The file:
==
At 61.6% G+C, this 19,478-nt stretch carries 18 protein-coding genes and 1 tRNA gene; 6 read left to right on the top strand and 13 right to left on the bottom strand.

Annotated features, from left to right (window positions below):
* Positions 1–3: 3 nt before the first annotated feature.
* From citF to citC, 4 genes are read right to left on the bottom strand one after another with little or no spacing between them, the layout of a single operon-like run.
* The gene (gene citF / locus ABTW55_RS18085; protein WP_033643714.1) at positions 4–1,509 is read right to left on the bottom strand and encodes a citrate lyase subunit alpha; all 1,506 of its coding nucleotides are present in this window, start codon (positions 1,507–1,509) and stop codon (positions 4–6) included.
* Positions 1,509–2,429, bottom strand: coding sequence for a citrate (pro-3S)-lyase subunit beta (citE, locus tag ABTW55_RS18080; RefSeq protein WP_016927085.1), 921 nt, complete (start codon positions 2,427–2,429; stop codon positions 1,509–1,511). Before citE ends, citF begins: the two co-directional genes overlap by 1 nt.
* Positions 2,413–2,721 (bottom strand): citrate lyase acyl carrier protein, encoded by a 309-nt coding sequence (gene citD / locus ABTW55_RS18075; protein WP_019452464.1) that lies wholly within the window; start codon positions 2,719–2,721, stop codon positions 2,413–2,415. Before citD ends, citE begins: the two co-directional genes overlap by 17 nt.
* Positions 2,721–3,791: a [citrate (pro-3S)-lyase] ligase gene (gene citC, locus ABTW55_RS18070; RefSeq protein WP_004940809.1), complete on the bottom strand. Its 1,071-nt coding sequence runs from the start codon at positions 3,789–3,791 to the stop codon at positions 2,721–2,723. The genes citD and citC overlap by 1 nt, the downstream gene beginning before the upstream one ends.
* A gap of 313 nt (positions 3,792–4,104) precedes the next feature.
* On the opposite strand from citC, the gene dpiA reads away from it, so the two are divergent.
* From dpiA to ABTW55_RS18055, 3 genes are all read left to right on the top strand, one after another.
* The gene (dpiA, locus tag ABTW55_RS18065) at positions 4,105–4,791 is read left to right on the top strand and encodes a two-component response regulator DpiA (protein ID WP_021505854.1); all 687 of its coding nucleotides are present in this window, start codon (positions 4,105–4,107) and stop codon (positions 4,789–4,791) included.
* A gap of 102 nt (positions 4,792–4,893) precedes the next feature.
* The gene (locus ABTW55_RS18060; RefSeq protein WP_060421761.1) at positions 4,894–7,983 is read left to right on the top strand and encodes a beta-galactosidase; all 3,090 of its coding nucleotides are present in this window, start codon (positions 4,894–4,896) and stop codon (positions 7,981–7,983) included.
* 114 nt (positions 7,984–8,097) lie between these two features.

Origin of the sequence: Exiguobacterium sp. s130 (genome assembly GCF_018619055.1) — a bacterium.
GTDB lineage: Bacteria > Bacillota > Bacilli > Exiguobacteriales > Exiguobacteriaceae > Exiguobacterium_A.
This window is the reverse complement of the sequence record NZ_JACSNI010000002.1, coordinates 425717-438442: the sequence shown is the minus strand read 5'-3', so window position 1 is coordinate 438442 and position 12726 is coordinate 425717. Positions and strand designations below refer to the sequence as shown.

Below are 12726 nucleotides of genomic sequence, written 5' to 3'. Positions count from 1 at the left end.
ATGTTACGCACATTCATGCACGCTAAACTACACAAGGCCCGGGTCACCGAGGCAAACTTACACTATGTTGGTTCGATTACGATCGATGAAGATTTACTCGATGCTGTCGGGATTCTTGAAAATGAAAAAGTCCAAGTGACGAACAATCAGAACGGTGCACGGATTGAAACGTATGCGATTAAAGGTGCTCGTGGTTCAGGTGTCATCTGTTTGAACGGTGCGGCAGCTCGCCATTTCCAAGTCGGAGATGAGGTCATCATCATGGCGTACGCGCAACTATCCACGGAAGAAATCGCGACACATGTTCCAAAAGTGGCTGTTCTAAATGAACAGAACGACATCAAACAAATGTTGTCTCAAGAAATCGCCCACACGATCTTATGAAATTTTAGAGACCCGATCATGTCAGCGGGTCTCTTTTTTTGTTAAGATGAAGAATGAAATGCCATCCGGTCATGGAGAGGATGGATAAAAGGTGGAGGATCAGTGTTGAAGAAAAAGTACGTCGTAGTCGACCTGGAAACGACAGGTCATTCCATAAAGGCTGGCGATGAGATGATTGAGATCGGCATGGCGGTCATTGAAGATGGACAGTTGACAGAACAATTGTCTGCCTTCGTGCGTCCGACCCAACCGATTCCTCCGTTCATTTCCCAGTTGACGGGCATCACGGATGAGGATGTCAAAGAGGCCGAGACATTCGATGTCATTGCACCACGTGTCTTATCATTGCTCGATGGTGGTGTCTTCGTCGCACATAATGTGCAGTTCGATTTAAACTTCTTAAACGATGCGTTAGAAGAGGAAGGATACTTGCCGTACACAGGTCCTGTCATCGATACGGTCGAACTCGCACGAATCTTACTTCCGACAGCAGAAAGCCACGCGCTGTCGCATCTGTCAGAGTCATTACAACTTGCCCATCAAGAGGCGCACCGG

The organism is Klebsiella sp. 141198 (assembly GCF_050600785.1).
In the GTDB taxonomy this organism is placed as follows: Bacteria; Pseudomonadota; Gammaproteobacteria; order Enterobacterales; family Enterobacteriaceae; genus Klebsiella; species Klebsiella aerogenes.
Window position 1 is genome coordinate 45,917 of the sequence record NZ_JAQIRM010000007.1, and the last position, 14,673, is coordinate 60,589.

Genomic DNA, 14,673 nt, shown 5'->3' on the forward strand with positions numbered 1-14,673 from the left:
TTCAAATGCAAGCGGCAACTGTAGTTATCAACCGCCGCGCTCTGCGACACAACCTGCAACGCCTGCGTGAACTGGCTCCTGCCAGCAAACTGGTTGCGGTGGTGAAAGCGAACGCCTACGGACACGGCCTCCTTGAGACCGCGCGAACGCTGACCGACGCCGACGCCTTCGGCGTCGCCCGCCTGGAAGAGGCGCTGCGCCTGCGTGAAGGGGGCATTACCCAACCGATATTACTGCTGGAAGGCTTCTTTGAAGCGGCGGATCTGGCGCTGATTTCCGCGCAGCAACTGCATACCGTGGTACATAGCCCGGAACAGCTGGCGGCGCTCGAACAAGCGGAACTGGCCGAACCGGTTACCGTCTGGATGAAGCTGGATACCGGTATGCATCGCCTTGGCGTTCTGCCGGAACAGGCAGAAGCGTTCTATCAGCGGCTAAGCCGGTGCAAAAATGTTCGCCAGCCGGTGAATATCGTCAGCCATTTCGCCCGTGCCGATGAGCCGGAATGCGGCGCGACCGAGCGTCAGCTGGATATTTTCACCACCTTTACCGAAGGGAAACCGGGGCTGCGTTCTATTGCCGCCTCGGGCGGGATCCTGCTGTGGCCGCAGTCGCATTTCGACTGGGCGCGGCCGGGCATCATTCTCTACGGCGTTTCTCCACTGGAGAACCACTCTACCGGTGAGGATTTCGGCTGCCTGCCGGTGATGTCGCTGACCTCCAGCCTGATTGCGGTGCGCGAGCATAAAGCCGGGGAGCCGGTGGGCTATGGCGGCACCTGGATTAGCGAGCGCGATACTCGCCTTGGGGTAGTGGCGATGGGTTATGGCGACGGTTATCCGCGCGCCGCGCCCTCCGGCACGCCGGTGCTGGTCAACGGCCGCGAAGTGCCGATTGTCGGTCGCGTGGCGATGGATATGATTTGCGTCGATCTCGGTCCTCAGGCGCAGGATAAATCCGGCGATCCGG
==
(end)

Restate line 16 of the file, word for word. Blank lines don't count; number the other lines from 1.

Origin of the sequence: Exiguobacterium sp. s130 (genome assembly GCF_018619055.1) — a bacterium.